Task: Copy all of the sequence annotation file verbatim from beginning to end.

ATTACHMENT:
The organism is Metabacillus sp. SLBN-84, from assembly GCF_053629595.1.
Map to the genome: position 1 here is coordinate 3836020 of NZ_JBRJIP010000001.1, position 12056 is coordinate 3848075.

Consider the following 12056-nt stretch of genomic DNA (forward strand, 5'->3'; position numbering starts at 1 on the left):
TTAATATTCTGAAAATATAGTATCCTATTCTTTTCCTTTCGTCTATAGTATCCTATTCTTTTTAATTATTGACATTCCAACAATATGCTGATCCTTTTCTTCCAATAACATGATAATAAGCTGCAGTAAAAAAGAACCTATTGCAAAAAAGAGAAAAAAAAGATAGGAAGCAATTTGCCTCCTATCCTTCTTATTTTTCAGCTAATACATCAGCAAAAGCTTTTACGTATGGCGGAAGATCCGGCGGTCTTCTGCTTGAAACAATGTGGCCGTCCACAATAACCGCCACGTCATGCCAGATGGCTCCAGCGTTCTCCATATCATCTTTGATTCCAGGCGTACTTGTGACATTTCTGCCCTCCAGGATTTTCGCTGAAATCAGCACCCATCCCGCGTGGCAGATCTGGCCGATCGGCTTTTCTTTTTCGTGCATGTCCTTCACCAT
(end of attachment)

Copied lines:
The organism is Metabacillus sp. SLBN-84, from assembly GCF_053629595.1.
Map to the genome: position 1 here is coordinate 3836020 of NZ_JBRJIP010000001.1, position 12056 is coordinate 3848075.

Consider the following 12056-nt stretch of genomic DNA (forward strand, 5'->3'; position numbering starts at 1 on the left):
TTAATATTCTGAAAATATAGTATCCTATTCTTTTCCTTTCGTCTATAGTATCCTATTCTTTTTAATTATTGACATTCCAACAATATGCTGATCCTTTTCTTCCAATAACATGATAATAAGCTGCAGTAAAAAAGAACCTATTGCAAAAAAGAGAAAAAAAAGATAGGAAGCAATTTGCCTCCTATCCTTCTTATTTTTCAGCTAATACATCAGCAAAAGCTTTTACGTATGGCGGAAGATCCGGCGGTCTTCTGCTTGAAACAATGTGGCCGTCCACAATAACCGCCACGTCATGCCAGATGGCTCCAGCGTTCTCCATATCATCTTTGATTCCAGGCGTACTTGTGACATTTCTGCCCTCCAGGATTTTCGCTGAAATCAGCACCCATCCCGCGTGGCAGATCTGGCCGATCGGCTTTTCTTTTTCGTGCATGTCCTTCACCAT